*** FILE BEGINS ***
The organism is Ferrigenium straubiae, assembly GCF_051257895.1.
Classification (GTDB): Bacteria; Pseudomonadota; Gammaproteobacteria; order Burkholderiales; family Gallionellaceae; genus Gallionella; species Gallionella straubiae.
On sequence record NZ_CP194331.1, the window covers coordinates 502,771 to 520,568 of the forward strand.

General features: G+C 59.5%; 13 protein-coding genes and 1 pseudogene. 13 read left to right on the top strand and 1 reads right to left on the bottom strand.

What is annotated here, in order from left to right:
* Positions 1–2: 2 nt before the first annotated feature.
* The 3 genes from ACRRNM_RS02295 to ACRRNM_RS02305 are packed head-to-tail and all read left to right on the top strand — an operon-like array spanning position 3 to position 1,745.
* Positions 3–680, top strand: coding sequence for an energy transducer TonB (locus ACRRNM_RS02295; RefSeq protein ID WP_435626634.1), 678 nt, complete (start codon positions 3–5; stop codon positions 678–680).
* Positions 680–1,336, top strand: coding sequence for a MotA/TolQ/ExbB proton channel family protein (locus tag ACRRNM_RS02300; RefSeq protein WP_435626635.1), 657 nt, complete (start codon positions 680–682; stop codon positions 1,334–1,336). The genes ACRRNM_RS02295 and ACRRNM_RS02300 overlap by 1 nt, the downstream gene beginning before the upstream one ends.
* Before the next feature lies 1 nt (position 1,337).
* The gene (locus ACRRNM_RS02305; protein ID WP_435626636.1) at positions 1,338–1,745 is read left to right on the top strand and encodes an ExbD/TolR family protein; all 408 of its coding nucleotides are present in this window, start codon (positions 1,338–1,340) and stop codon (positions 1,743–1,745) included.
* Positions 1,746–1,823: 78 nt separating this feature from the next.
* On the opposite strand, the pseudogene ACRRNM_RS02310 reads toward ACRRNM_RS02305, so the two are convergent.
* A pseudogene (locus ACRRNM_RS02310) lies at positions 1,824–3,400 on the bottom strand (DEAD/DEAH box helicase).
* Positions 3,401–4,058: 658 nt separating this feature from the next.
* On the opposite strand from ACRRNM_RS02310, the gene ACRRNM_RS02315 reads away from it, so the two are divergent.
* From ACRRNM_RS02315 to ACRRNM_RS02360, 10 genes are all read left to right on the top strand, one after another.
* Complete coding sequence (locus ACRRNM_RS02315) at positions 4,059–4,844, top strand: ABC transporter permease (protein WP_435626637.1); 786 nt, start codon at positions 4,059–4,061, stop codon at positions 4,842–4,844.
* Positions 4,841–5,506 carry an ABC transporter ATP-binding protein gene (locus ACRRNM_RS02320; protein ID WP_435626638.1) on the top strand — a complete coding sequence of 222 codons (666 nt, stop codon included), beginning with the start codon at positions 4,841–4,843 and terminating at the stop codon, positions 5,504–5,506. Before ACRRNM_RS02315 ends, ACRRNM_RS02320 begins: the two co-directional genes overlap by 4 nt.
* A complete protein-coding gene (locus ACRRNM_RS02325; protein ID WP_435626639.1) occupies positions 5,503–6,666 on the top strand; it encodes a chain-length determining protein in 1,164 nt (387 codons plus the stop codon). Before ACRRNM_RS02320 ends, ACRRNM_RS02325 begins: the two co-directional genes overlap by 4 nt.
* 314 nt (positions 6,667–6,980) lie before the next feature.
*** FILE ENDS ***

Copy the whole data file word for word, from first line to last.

The organism is Ferrigenium straubiae, assembly GCF_051257895.1.
Classification (GTDB): Bacteria; Pseudomonadota; Gammaproteobacteria; order Burkholderiales; family Gallionellaceae; genus Gallionella; species Gallionella straubiae.
On sequence record NZ_CP194331.1, the window covers coordinates 502,771 to 520,568 of the forward strand.

General features: G+C 59.5%; 13 protein-coding genes and 1 pseudogene. 13 read left to right on the top strand and 1 reads right to left on the bottom strand.

What is annotated here, in order from left to right:
* Positions 1–2: 2 nt before the first annotated feature.
* The 3 genes from ACRRNM_RS02295 to ACRRNM_RS02305 are packed head-to-tail and all read left to right on the top strand — an operon-like array spanning position 3 to position 1,745.
* Positions 3–680, top strand: coding sequence for an energy transducer TonB (locus ACRRNM_RS02295; RefSeq protein ID WP_435626634.1), 678 nt, complete (start codon positions 3–5; stop codon positions 678–680).
* Positions 680–1,336, top strand: coding sequence for a MotA/TolQ/ExbB proton channel family protein (locus tag ACRRNM_RS02300; RefSeq protein WP_435626635.1), 657 nt, complete (start codon positions 680–682; stop codon positions 1,334–1,336). The genes ACRRNM_RS02295 and ACRRNM_RS02300 overlap by 1 nt, the downstream gene beginning before the upstream one ends.
* Before the next feature lies 1 nt (position 1,337).
* The gene (locus ACRRNM_RS02305; protein ID WP_435626636.1) at positions 1,338–1,745 is read left to right on the top strand and encodes an ExbD/TolR family protein; all 408 of its coding nucleotides are present in this window, start codon (positions 1,338–1,340) and stop codon (positions 1,743–1,745) included.
* Positions 1,746–1,823: 78 nt separating this feature from the next.
* On the opposite strand, the pseudogene ACRRNM_RS02310 reads toward ACRRNM_RS02305, so the two are convergent.
* A pseudogene (locus ACRRNM_RS02310) lies at positions 1,824–3,400 on the bottom strand (DEAD/DEAH box helicase).
* Positions 3,401–4,058: 658 nt separating this feature from the next.
* On the opposite strand from ACRRNM_RS02310, the gene ACRRNM_RS02315 reads away from it, so the two are divergent.
* From ACRRNM_RS02315 to ACRRNM_RS02360, 10 genes are all read left to right on the top strand, one after another.
* Complete coding sequence (locus ACRRNM_RS02315) at positions 4,059–4,844, top strand: ABC transporter permease (protein WP_435626637.1); 786 nt, start codon at positions 4,059–4,061, stop codon at positions 4,842–4,844.
* Positions 4,841–5,506 carry an ABC transporter ATP-binding protein gene (locus ACRRNM_RS02320; protein ID WP_435626638.1) on the top strand — a complete coding sequence of 222 codons (666 nt, stop codon included), beginning with the start codon at positions 4,841–4,843 and terminating at the stop codon, positions 5,504–5,506. Before ACRRNM_RS02315 ends, ACRRNM_RS02320 begins: the two co-directional genes overlap by 4 nt.
* A complete protein-coding gene (locus ACRRNM_RS02325; protein ID WP_435626639.1) occupies positions 5,503–6,666 on the top strand; it encodes a chain-length determining protein in 1,164 nt (387 codons plus the stop codon). Before ACRRNM_RS02320 ends, ACRRNM_RS02325 begins: the two co-directional genes overlap by 4 nt.
* 314 nt (positions 6,667–6,980) lie before the next feature.